The prerequisite proposal has passed! Final approval has been reached and we can confirm that starting with the 2016/2017 application cycle, the science prerequisites will be strongly recommended rather than required. A full year of English will still be required. This change will not affect applicants currently invited to interview. All applicants currently eligible for entry into the program this year need to complete their prerequisite courses by the end of April 2016.
What does this mean? It means that we are still encouraging applicants to take the prerequisite courses. However, since we are not requiring specific courses anymore, applicants can apply even if they have not taken all of the prerequisite courses. Hopefully this will give applicants more flexibility in the courses they take and will remove a barrier for prospective applicants who find it difficult to complete the entire prerequisite sequence.
What does this mean in terms of my application? As before, applicants will be expected to demonstrate knowledge and ability in science, particularly in biology and chemistry (including organic chemistry and biochemistry). Performing well in the prerequisite courses is an excellent way to demonstrate this. MCAT scores are also an indication of knowledge and ability in these areas. However, relying on the MCAT alone puts a lot of emphasis on MCAT scores; it’s kind of like putting all of your eggs in one basket. Some applicants might feel ok letting their MCAT scores represent their scientific capabilities, but others will want or need some prerequisite grades to support or balance their MCAT scores.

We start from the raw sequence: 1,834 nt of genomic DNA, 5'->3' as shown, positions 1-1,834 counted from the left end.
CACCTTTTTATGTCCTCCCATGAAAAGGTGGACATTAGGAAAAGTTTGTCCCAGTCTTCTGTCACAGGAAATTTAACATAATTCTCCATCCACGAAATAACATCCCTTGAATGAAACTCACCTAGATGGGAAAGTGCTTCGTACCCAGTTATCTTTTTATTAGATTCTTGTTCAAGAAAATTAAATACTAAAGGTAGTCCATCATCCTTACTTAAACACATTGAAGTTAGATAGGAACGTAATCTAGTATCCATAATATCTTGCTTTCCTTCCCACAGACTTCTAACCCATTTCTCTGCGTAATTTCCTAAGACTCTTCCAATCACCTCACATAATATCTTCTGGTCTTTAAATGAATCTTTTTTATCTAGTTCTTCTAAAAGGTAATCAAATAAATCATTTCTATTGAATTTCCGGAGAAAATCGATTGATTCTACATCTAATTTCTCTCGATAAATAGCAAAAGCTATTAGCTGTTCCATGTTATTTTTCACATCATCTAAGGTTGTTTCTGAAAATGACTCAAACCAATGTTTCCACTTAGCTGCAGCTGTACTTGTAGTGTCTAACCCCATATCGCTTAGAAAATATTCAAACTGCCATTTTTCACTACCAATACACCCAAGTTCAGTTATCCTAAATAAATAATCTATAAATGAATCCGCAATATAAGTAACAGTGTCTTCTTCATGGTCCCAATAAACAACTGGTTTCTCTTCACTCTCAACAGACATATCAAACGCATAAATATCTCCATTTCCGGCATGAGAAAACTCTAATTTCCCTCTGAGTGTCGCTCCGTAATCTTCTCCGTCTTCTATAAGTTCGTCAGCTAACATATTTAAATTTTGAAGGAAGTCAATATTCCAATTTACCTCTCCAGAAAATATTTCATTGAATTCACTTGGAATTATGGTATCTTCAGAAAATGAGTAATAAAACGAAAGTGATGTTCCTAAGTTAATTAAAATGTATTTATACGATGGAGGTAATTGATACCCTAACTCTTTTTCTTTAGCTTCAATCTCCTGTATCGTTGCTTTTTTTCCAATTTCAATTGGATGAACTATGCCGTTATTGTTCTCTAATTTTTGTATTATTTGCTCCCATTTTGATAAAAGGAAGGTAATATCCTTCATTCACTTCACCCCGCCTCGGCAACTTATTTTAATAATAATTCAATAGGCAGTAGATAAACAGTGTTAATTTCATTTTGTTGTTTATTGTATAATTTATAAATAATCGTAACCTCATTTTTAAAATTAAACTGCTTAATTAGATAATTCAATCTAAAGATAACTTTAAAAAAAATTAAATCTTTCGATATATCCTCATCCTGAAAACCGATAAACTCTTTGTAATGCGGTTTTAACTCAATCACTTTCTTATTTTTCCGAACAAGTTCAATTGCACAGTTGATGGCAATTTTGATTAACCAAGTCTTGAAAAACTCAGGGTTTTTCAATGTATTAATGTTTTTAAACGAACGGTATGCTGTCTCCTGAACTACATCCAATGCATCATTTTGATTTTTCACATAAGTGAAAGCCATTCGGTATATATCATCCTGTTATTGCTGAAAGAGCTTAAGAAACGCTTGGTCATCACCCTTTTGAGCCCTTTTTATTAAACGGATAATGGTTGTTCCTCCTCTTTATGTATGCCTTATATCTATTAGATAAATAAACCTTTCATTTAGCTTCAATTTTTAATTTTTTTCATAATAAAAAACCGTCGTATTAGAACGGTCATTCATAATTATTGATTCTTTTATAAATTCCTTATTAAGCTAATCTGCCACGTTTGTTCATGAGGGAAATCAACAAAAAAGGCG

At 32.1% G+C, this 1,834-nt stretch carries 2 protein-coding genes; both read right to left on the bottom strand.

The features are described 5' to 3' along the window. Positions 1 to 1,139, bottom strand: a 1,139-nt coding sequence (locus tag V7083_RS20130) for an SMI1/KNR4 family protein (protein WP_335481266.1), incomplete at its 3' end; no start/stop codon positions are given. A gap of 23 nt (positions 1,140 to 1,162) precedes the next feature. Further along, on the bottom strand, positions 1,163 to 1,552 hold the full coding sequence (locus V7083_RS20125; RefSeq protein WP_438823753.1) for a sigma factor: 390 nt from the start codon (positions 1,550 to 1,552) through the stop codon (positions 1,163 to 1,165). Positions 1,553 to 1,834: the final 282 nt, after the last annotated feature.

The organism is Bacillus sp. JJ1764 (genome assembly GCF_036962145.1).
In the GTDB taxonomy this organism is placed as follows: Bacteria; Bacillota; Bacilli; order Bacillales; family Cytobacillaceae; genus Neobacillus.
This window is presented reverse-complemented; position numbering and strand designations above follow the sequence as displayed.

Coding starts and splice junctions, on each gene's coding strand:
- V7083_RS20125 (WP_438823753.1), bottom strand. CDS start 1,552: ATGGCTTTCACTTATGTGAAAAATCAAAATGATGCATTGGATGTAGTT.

Unfortunately, we cannot give an MCAT score threshold or a specific number/combination of prerequisite courses that will definitively prove one has the knowledge and ability in science required by the admissions committee, other than the full sequence of courses posted on our website. Taking no science courses and doing poorly (or mediocrely) on the MCAT will cause the committee concern. Doing well in all of the prerequisite courses and on the MCAT will not. However, lots of applicants will be in between these two scenarios. It’s up to you to decide which courses to take.
What does this mean in terms of your evaluation criteria? We will no longer calculate a prerequisite GPA. Since the prerequisite GPA is not a factor in who is invited to interview, the pre-interview scoring is not affected by this change and will remain the same. As before, there is a holistic review post-interview, the specifics of which are confidential. MCAT minimums are the same. AP/IB scores that meet our minimum requirements will still “count” as the applicable prerequisite (and the additional chemistry course for AP Chemistry is no longer required). In the future you will be able to decide whether or not to submit your AP or IB transcripts. If you do, this will add value to your file, but it will not be mandatory.
If I take different courses than the prerequisites listed, will they still “count”? In general, there will be more flexibility around which courses can demonstrate the foundational knowledge we are looking for; however, if you are uncertain or want clear direction, take a number of courses in general biology, chemistry, biochemistry and organic chemistry. Also, taking at least one lab course before medical school will give you a sense of what that is like, which will also benefit you.
I’m kind of mad that I spent so much money and time on the prerequisites. I wouldn’t have taken them if I didn’t have to. You are not alone! Others have shared similar feedback. Just to reiterate, the prerequisites will only help you. Courses are expensive but we hope you learned something, too. And remember, since you took all of the prerequisites, the admissions committee can easily assess your foundational knowledge in science.